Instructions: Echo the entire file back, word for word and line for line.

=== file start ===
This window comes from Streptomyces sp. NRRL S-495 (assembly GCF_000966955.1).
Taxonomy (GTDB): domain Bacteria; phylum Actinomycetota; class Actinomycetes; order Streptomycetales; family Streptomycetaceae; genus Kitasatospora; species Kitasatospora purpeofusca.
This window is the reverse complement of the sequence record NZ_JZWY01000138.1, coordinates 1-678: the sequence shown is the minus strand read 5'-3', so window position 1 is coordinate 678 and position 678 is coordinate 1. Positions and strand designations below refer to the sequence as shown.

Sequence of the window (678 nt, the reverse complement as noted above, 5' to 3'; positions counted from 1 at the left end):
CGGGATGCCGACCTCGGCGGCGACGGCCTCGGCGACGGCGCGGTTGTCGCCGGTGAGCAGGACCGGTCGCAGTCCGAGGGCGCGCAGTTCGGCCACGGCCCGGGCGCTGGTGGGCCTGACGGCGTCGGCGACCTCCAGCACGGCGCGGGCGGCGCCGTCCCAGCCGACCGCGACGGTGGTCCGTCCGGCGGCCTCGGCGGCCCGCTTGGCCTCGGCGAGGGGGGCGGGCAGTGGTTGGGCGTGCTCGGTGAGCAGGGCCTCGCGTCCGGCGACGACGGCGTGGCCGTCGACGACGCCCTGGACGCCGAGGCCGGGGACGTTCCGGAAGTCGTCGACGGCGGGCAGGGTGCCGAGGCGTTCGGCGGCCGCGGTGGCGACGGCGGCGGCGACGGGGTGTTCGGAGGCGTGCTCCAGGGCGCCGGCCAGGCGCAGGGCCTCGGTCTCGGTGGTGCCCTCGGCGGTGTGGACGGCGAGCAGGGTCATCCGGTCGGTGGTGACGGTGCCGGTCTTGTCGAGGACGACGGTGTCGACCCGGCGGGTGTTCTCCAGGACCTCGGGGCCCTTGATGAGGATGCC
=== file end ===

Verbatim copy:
This window comes from Streptomyces sp. NRRL S-495 (assembly GCF_000966955.1).
Taxonomy (GTDB): domain Bacteria; phylum Actinomycetota; class Actinomycetes; order Streptomycetales; family Streptomycetaceae; genus Kitasatospora; species Kitasatospora purpeofusca.
This window is the reverse complement of the sequence record NZ_JZWY01000138.1, coordinates 1-678: the sequence shown is the minus strand read 5'-3', so window position 1 is coordinate 678 and position 678 is coordinate 1. Positions and strand designations below refer to the sequence as shown.

Sequence of the window (678 nt, the reverse complement as noted above, 5' to 3'; positions counted from 1 at the left end):
CGGGATGCCGACCTCGGCGGCGACGGCCTCGGCGACGGCGCGGTTGTCGCCGGTGAGCAGGACCGGTCGCAGTCCGAGGGCGCGCAGTTCGGCCACGGCCCGGGCGCTGGTGGGCCTGACGGCGTCGGCGACCTCCAGCACGGCGCGGGCGGCGCCGTCCCAGCCGACCGCGACGGTGGTCCGTCCGGCGGCCTCGGCGGCCCGCTTGGCCTCGGCGAGGGGGGCGGGCAGTGGTTGGGCGTGCTCGGTGAGCAGGGCCTCGCGTCCGGCGACGACGGCGTGGCCGTCGACGACGCCCTGGACGCCGAGGCCGGGGACGTTCCGGAAGTCGTCGACGGCGGGCAGGGTGCCGAGGCGTTCGGCGGCCGCGGTGGCGACGGCGGCGGCGACGGGGTGTTCGGAGGCGTGCTCCAGGGCGCCGGCCAGGCGCAGGGCCTCGGTCTCGGTGGTGCCCTCGGCGGTGTGGACGGCGAGCAGGGTCATCCGGTCGGTGGTGACGGTGCCGGTCTTGTCGAGGACGACGGTGTCGACCCGGCGGGTGTTCTCCAGGACCTCGGGGCCCTTGATGAGGATGCC